The Iranian regime has two faces that it presents to the world

The first is presented with the usual hardline sectarian militarist rhetoric directed at both regional countries and what you might call its base of ‘true believers’. 

The second is the PR-conscious “moderate reformist” fantasy which the regime peddles in its efforts to fool naïve Western diplomats and politicians into believing that it’s genuinely pursuing progressive policies.  Both these narratives are, in different ways, based on bluster and falsehoods.

The hypocrisy of these different faces is startling.  Even while the regime represses its people by ruling the country with an iron fist and expands control across the region via sectarian militias, it seeks to become part of and ingratiate itself with the liberal globalized world order it claims to detest so much.  Its motives are as superficial as its rhetoric, with financial gain for the kleptocrats who rule the country and the avoidance of sanctions over it’s widely condemned nuclear programme – its top priority.

When the regime addresses the region, in an attempt to intimidate and dominate its peoples and export its hardline sectarian Islamic doctrine, it is pursuing the ideology of the founder of the so-called ‘Islamic Republic’, Ayatollah Khomeini.  Khomeini famously stated that ‘the road to Jerusalem passes through Karbala’ and this remains a core objective of the regime – to destroy Israel and subjugate the entire Mashreq region under its own theocratic hegemony.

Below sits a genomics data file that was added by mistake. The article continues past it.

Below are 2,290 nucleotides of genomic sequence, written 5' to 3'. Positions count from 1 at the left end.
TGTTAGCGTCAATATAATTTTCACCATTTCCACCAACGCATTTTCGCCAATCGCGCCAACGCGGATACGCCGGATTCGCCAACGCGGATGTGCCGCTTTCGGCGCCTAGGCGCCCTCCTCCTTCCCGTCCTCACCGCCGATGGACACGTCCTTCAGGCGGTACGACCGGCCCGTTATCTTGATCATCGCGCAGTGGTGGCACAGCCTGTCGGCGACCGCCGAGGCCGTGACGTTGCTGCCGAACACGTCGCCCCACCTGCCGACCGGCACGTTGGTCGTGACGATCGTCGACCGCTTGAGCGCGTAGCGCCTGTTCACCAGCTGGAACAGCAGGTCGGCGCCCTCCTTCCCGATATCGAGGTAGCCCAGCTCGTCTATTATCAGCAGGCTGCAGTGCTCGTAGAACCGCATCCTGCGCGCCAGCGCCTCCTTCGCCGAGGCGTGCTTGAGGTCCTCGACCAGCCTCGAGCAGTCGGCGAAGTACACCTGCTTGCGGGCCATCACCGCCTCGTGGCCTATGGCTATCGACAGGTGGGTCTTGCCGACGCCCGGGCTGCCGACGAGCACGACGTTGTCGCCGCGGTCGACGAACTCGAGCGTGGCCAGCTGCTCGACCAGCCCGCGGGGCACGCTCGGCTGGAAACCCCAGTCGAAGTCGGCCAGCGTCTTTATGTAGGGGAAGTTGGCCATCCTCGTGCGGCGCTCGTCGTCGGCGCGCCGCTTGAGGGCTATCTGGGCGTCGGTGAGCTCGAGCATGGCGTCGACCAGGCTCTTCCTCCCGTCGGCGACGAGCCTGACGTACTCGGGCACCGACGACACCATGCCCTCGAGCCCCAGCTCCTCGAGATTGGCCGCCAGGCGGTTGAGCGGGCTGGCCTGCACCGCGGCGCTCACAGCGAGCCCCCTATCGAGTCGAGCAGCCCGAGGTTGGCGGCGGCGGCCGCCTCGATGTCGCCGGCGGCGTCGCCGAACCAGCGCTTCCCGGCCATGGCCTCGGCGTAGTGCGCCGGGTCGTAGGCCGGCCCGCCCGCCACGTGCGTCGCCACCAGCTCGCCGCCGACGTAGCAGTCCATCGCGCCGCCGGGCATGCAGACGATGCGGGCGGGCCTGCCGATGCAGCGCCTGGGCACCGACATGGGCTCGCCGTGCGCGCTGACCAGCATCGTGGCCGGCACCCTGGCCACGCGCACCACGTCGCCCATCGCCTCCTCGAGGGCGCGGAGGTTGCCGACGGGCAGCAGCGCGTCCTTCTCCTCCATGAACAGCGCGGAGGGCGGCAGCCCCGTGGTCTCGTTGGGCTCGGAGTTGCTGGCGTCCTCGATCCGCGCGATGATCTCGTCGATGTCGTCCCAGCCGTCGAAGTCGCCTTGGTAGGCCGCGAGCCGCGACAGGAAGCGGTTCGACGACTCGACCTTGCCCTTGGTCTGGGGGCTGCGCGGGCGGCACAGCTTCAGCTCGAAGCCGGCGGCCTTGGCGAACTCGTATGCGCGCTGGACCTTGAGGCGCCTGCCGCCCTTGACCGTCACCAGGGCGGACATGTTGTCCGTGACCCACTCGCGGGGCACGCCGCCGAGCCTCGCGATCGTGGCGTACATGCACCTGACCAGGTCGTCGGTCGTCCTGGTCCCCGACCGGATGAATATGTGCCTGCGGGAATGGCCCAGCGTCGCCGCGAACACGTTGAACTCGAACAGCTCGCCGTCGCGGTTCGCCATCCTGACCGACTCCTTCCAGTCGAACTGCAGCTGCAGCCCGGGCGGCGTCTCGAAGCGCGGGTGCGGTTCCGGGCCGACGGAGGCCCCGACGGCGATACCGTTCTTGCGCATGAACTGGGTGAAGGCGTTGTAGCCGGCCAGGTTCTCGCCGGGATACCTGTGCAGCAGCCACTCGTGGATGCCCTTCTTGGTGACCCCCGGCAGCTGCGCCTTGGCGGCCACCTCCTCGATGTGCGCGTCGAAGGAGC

In practice, this means that the regime pays no heed to the sovereignty of its neighbors, viewing them as part of its empire or pawns in the pursuance of its hegemonic interests.  As far as the regime’s much-vaunted love of science and technology is concerned, this is directed almost exclusively towards weapons manufacturing and covert work on its nuclear programme, rather than utilizing its resources for the good of Iranians or any other peoples.

In addition, Iran’s investment in science is primarily directed by the ideas of theocratic law and the infallibility of the ‘Supreme Leader’, whose power is absolute. As a supposedly divinely anointed figure, the Supreme Leader is viewed as being above science and impervious to any policy changes suggested by scientists, specialists or technocrats.

Although the West has had limited success in increasing scrutiny of the Iranian regime’s nuclear programme, it continues to destabilise the region through use of its proxy extremist militias which, in turn, reinforce and export extremist ideology and corresponding mirror extremism – the rise of the so-called Islamic State was in large part a reaction to Iran’s sectarian activities in Syria and Iraq.  It is difficult to argue that Iran, under the Islamic regime, will ever be a productive regional neighbor when its ultimate stated aim is the creation of a sectarian regional “Islamic Nation”, one founded on the brutal relations of imperialist domination with a theocratic bent.


Regarding the Arab states, much of this is self-inflicted.  They have failed to take adequate action to rid themselves of the Iranian regime’s hegemonic expansionist threat. Today they are paying a terrible price, along with the entire region, for that failure.  Iran’s regime already has an open and murderous military presence in Iraq, with Iranian officials demanding that Sunni Arab Iraqis be expelled from their own nation, saying, ‘Arabs should go back to the desert from which they came’.